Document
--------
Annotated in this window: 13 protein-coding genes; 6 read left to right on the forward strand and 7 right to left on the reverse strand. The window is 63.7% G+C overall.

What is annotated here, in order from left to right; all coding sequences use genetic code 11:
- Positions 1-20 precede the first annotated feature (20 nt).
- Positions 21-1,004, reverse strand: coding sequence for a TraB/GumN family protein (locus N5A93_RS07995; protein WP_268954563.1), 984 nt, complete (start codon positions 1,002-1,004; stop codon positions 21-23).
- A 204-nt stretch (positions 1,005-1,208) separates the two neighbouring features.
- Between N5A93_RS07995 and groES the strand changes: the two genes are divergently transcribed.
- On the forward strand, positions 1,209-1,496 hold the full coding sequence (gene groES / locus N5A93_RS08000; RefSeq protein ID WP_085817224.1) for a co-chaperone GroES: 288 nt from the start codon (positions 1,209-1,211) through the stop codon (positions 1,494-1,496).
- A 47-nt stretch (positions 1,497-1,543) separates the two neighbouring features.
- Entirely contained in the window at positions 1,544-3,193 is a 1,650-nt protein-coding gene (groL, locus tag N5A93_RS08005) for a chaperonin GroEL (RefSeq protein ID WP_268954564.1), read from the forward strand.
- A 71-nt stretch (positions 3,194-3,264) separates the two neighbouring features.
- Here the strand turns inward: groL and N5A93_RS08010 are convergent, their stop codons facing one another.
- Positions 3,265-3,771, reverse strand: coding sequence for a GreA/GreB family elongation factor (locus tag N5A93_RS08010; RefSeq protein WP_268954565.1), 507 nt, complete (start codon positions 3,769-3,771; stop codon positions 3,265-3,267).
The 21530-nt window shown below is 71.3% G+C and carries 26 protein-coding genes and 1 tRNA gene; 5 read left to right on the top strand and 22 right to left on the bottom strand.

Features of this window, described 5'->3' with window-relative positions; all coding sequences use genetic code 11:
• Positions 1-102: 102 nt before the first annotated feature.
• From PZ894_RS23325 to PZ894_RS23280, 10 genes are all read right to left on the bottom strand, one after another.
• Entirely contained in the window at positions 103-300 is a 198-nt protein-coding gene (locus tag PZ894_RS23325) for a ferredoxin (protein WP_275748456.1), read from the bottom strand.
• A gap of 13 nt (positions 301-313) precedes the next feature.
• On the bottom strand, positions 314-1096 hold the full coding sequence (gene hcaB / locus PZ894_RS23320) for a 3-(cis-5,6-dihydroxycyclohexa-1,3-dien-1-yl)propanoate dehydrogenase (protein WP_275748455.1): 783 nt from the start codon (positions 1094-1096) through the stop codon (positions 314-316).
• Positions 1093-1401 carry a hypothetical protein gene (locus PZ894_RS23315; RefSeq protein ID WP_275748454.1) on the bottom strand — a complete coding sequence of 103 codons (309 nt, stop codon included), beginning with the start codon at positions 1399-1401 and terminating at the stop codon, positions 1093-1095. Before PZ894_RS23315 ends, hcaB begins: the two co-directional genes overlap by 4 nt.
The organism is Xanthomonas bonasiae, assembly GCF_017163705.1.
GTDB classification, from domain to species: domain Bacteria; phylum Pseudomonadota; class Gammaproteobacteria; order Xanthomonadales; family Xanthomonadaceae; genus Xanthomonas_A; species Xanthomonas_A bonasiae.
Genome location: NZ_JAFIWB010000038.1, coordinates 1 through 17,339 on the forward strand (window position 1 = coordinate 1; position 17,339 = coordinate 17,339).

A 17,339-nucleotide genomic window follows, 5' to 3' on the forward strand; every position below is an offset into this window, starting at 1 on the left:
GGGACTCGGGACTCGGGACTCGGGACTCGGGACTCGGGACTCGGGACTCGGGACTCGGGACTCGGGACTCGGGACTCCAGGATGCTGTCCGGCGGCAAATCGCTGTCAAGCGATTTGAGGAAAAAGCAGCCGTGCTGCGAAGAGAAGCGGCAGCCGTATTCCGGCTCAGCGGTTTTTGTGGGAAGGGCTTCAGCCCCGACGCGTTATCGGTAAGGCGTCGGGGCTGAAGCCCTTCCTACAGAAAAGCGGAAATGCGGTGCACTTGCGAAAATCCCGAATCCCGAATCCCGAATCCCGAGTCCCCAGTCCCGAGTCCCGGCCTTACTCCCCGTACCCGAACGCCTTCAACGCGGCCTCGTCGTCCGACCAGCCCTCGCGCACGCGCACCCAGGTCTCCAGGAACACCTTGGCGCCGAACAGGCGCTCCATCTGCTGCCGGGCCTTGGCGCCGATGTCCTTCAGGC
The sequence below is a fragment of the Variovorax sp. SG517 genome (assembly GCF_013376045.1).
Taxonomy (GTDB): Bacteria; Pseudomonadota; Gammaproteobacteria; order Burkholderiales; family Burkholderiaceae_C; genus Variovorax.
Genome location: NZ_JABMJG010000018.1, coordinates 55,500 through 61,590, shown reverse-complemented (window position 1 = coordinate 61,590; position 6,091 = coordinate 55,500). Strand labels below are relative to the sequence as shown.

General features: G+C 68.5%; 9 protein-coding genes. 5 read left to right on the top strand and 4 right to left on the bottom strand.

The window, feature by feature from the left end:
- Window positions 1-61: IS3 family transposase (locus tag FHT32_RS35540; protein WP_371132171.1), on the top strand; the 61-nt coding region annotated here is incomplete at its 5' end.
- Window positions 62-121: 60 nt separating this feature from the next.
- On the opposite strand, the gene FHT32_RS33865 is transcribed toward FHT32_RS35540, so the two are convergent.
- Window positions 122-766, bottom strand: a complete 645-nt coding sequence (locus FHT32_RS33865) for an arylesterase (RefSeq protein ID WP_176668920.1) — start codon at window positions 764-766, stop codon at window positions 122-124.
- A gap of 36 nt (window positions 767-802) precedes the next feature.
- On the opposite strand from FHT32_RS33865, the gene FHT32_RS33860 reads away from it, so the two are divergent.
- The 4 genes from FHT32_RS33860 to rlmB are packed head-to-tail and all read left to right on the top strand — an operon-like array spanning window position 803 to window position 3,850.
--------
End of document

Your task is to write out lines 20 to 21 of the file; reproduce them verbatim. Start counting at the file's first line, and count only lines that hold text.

• Positions 1093-1401 carry a hypothetical protein gene (locus PZ894_RS23315; RefSeq protein ID WP_275748454.1) on the bottom strand — a complete coding sequence of 103 codons (309 nt, stop codon included), beginning with the start codon at positions 1399-1401 and terminating at the stop codon, positions 1093-1095. Before PZ894_RS23315 ends, hcaB begins: the two co-directional genes overlap by 4 nt.
The organism is Xanthomonas bonasiae, assembly GCF_017163705.1.